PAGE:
layer of mucus. So, if you want to deliver things, what happens is now our lung apart
from these immune cells, our lung also has a system in which this mucus layer continues
to go up, through these lungs and get eliminated. And this transport of this mucus is
much higher in the upper regions, then in the lower regions.
So, if let us say you deliver something and it gets stuck in the upper region, due to this
mucociliary clearance that is going to take this mucus away and along with that anything
that is stuck to it all of this will get eliminated from the lung and we will actually either
just go down back to the stomach or will get eliminated in some other fashion.

So, that is what you want to avoid. So, the ideal way is to deliver it here, here the
transport of this mucus is very little this because the thickness is so, low and the
residence time of the drug that you are delivering here is much higher. So, it will have
more chance to act on whatever it wants to act on as well as get systemically absorbed
and we will come to how some of these processes happen.
(Refer Slide Time: 20:31)

So, this is basically. So, if I go back again, if I zoom in as to what happens at this
interface this is what it is. So, here is an SEM image which is false colored and what you
are seeing, is you have this is your alveolar sac. So, all of this is, alveolar sac zoomed in
and right next while we were saying you can see that there is a blood vessel going
through which has blood cells, flowing through it and this is then further zoomed in here.
So, again this is your alveolar sac, here is your cell layer with a very small thin layer of
mucus here and your blood vessel is right here. So, if you are able to deposit your drug
onto this surface, it is easy for this drug to then diffuse and go into the blood and once it
goes into the blood it is in the circulation. So, it can then travel very easily throughout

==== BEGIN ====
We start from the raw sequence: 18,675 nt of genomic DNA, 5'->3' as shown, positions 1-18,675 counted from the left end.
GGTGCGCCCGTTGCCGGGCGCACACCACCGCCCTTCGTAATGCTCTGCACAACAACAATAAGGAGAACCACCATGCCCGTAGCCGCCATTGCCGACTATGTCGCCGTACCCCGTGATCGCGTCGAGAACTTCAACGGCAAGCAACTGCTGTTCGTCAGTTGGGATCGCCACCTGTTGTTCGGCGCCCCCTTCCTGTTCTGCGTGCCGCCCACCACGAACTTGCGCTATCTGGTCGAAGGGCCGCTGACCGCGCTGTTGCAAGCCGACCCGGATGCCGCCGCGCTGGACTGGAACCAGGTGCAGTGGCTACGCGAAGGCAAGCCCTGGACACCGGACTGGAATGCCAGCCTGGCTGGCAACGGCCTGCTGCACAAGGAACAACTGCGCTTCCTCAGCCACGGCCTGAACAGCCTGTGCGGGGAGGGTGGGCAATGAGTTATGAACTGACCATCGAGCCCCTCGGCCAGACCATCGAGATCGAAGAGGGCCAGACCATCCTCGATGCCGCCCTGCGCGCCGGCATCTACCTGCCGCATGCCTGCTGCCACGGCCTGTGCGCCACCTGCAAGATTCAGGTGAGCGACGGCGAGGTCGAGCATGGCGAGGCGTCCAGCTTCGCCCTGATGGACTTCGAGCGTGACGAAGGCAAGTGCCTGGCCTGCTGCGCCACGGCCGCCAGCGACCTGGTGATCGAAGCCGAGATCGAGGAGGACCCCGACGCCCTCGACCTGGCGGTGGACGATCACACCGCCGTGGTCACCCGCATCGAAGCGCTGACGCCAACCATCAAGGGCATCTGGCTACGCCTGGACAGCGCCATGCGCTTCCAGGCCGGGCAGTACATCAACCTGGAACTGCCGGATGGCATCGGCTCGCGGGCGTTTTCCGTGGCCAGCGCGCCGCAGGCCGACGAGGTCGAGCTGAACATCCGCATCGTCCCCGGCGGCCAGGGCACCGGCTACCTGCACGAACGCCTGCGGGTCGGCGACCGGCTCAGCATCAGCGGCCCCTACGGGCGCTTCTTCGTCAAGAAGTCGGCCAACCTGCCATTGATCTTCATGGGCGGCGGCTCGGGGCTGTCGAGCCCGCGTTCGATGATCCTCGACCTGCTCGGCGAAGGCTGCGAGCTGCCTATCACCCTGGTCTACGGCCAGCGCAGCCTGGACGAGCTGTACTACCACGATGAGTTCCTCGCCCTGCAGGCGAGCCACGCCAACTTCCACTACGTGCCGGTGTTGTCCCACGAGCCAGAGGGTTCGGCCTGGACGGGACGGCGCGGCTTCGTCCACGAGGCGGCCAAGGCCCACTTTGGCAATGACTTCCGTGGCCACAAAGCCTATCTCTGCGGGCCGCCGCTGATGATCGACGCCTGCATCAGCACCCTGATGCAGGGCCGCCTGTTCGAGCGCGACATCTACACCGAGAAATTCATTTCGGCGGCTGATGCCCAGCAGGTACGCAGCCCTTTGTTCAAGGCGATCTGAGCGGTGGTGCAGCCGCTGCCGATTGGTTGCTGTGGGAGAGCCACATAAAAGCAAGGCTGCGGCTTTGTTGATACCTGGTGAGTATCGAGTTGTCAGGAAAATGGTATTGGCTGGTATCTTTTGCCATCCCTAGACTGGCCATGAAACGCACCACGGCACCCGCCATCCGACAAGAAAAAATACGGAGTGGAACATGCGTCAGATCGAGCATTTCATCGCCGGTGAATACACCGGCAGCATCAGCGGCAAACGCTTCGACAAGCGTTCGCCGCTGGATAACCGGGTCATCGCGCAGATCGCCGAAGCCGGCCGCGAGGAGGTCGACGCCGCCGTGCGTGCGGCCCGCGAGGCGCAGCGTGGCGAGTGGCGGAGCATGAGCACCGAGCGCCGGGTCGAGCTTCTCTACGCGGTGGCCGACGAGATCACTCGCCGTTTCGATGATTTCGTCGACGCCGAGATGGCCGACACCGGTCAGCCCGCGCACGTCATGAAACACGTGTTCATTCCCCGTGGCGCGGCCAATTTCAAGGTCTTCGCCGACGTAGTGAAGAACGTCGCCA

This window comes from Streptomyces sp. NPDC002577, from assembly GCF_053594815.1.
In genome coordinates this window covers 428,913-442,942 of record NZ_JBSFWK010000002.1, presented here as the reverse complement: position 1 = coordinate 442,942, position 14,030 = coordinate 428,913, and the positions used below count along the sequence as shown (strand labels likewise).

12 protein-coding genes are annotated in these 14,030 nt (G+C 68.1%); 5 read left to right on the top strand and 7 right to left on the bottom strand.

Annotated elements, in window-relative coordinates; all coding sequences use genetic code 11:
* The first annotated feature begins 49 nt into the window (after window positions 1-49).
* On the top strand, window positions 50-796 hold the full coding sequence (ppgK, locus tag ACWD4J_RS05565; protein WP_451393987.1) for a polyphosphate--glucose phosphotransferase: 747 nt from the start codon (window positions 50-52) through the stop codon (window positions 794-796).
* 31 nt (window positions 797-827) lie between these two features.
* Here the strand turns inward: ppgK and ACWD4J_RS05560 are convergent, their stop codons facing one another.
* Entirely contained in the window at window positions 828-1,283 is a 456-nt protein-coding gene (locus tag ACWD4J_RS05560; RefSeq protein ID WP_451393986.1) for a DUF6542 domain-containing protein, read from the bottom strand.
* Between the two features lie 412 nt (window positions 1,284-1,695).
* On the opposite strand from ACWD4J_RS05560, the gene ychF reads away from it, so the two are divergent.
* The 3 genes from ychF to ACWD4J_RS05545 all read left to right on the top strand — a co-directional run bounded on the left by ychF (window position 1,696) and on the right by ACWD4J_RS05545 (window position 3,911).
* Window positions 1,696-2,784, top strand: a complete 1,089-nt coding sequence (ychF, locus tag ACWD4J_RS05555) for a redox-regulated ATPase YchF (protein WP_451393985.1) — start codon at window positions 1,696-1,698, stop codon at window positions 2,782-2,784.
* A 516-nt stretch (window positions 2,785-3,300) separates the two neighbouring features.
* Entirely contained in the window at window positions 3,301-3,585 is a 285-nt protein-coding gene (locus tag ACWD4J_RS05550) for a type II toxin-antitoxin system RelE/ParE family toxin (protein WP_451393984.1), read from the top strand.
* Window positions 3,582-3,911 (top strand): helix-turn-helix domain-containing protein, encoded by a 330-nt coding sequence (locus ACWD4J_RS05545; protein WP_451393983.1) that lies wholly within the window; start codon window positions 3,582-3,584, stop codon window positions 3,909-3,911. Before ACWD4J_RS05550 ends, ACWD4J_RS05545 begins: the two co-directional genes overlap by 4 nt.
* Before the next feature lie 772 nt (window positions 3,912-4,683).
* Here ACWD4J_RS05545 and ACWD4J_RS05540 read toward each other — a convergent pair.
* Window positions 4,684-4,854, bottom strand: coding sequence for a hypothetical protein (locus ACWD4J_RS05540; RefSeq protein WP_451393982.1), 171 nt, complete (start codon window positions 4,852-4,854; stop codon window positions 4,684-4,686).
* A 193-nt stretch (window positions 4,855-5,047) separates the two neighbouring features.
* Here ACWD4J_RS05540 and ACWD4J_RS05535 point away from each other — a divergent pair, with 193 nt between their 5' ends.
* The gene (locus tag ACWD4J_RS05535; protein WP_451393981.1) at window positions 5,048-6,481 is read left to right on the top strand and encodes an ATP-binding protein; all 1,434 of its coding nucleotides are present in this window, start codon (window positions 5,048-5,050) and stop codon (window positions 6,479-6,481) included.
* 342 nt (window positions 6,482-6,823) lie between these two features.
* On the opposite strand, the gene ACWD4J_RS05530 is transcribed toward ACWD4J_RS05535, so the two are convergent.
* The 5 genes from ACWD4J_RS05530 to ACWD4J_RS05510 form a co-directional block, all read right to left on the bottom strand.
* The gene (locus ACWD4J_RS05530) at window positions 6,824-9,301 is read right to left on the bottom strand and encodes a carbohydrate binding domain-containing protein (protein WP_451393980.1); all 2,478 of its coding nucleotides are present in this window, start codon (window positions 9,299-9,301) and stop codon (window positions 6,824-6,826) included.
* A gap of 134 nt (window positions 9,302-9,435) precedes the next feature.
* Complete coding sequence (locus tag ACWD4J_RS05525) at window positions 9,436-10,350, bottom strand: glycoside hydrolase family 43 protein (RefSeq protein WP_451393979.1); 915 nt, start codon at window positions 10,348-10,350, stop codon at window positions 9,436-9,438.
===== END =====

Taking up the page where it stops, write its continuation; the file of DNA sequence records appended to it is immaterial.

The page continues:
your body. So, that is what you are trying to achieve and that is the reason that we said
earlier that if your particles are greater than or if the drug is greater than 100 nanometers,
then this diffusion is going to be stopped, because these are too big to be able to diffuse
through this layer, but anything below 100 nanometers it just rapidly goes through here

and it is going to get absorbed into the systemic circulation. So, here is some of the lung
biology and that we need for designing some efficient delivery system.
(Refer Slide Time: 22:03)

So, now let us look at inhalation and what are the properties here. So, for free drug again
it is fine that we somehow need to deposit it in deep lung and once it gets deposited, it is
going be able to go in systemically absorb. What about the particles in general what
about the materials that you want to deliver? So, here is a deposition pattern. So, this
shows fractional deposition as to how much fraction deposits in the deep lung. So, this is
or in various regions basically. So, this is the alveolar region, which is this guy and this
is what we are most concerned with, although we can model for others as well and what
we find is the fractional deposition is very high, in the size range of about 1 to 3 microns.
So, if you have a drug or if you have a particle which is sized 1 to 3 micron and if you